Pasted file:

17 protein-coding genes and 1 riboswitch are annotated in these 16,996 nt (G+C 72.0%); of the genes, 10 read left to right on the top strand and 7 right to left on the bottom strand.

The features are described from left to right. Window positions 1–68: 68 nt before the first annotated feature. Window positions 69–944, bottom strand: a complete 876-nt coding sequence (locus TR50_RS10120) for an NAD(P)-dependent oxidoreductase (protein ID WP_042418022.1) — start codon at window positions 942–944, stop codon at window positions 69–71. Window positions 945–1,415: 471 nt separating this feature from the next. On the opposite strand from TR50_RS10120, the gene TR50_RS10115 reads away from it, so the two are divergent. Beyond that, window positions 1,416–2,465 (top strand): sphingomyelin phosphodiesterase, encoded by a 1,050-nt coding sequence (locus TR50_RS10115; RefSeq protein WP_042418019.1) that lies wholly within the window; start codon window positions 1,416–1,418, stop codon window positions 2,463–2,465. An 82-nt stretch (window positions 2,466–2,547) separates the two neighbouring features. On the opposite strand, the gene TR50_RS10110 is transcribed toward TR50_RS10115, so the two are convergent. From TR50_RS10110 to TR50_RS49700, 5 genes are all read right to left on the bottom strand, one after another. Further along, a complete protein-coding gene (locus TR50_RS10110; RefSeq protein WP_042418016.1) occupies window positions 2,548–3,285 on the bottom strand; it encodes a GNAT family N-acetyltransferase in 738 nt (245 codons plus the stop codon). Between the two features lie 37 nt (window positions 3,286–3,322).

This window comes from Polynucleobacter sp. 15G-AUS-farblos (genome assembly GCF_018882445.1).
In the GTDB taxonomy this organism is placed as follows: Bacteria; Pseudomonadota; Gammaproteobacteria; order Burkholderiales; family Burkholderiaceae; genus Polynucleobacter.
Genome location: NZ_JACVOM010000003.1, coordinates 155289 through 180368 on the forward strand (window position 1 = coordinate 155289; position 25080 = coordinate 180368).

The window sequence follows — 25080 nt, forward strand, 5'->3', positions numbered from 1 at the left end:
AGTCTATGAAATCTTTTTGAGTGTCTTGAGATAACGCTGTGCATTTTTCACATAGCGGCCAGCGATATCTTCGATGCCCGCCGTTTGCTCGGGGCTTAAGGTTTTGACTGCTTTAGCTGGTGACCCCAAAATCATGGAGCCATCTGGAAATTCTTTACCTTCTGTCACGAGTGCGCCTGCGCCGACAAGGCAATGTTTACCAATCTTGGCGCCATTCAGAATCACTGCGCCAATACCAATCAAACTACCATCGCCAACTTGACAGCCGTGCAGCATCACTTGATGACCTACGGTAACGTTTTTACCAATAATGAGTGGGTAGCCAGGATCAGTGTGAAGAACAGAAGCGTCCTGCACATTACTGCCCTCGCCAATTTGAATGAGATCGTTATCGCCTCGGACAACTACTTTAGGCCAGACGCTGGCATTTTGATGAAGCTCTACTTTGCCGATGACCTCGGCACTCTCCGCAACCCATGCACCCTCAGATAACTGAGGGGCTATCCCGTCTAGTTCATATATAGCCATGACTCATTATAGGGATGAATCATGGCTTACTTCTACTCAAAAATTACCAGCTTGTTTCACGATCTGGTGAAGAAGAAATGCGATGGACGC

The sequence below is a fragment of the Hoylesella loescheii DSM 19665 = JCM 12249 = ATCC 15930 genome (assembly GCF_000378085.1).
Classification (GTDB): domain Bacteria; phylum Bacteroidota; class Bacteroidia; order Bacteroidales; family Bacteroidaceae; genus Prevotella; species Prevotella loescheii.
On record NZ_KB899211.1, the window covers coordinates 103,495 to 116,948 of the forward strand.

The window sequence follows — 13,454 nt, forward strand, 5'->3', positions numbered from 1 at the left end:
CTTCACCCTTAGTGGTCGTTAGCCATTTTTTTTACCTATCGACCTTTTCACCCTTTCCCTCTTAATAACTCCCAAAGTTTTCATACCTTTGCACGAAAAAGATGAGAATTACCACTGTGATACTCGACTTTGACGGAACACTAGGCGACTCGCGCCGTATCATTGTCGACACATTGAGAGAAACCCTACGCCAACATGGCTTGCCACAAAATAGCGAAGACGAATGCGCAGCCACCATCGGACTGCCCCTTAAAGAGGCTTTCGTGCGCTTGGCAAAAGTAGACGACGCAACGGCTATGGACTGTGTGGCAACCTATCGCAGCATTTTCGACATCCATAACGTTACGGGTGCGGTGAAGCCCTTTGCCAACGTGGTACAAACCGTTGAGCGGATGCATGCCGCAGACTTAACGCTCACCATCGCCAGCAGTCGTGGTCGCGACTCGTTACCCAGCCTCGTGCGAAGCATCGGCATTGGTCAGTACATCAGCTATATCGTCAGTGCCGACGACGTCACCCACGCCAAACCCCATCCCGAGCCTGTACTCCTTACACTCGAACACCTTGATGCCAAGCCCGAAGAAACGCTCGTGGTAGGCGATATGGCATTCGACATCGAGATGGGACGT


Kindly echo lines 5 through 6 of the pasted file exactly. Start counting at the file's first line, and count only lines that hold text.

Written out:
Genome location: NZ_JACVOM010000003.1, coordinates 155289 through 180368 on the forward strand (window position 1 = coordinate 155289; position 25080 = coordinate 180368).

The window sequence follows — 25080 nt, forward strand, 5'->3', positions numbered from 1 at the left end: